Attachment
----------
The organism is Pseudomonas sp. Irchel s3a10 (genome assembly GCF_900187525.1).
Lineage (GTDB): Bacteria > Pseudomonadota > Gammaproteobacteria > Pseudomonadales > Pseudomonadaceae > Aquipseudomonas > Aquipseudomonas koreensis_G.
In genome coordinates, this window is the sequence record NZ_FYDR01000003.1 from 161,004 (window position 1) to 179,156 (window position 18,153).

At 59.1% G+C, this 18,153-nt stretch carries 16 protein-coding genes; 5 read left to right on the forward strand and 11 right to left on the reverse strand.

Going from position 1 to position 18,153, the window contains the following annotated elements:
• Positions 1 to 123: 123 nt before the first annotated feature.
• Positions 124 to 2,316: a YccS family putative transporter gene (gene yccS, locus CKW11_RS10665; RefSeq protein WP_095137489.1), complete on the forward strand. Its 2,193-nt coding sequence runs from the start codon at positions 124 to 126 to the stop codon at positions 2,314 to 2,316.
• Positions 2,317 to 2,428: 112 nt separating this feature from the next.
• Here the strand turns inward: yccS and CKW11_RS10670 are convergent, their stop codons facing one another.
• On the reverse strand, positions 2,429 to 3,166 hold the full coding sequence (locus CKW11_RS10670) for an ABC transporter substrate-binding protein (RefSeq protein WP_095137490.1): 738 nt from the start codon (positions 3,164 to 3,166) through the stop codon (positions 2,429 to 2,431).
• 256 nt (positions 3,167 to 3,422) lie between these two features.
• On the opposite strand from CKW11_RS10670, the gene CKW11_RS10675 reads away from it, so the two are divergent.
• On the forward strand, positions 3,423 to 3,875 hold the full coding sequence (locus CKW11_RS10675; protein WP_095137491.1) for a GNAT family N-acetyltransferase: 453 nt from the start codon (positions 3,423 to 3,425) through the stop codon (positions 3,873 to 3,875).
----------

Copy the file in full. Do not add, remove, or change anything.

The organism is Pseudomonas sp. Irchel s3a10 (genome assembly GCF_900187525.1).
Lineage (GTDB): Bacteria > Pseudomonadota > Gammaproteobacteria > Pseudomonadales > Pseudomonadaceae > Aquipseudomonas > Aquipseudomonas koreensis_G.
In genome coordinates, this window is the sequence record NZ_FYDR01000003.1 from 161,004 (window position 1) to 179,156 (window position 18,153).

At 59.1% G+C, this 18,153-nt stretch carries 16 protein-coding genes; 5 read left to right on the forward strand and 11 right to left on the reverse strand.

Going from position 1 to position 18,153, the window contains the following annotated elements:
• Positions 1 to 123: 123 nt before the first annotated feature.
• Positions 124 to 2,316: a YccS family putative transporter gene (gene yccS, locus CKW11_RS10665; RefSeq protein WP_095137489.1), complete on the forward strand. Its 2,193-nt coding sequence runs from the start codon at positions 124 to 126 to the stop codon at positions 2,314 to 2,316.
• Positions 2,317 to 2,428: 112 nt separating this feature from the next.
• Here the strand turns inward: yccS and CKW11_RS10670 are convergent, their stop codons facing one another.
• On the reverse strand, positions 2,429 to 3,166 hold the full coding sequence (locus CKW11_RS10670) for an ABC transporter substrate-binding protein (RefSeq protein WP_095137490.1): 738 nt from the start codon (positions 3,164 to 3,166) through the stop codon (positions 2,429 to 2,431).
• 256 nt (positions 3,167 to 3,422) lie between these two features.
• On the opposite strand from CKW11_RS10670, the gene CKW11_RS10675 reads away from it, so the two are divergent.
• On the forward strand, positions 3,423 to 3,875 hold the full coding sequence (locus CKW11_RS10675; protein WP_095137491.1) for a GNAT family N-acetyltransferase: 453 nt from the start codon (positions 3,423 to 3,425) through the stop codon (positions 3,873 to 3,875).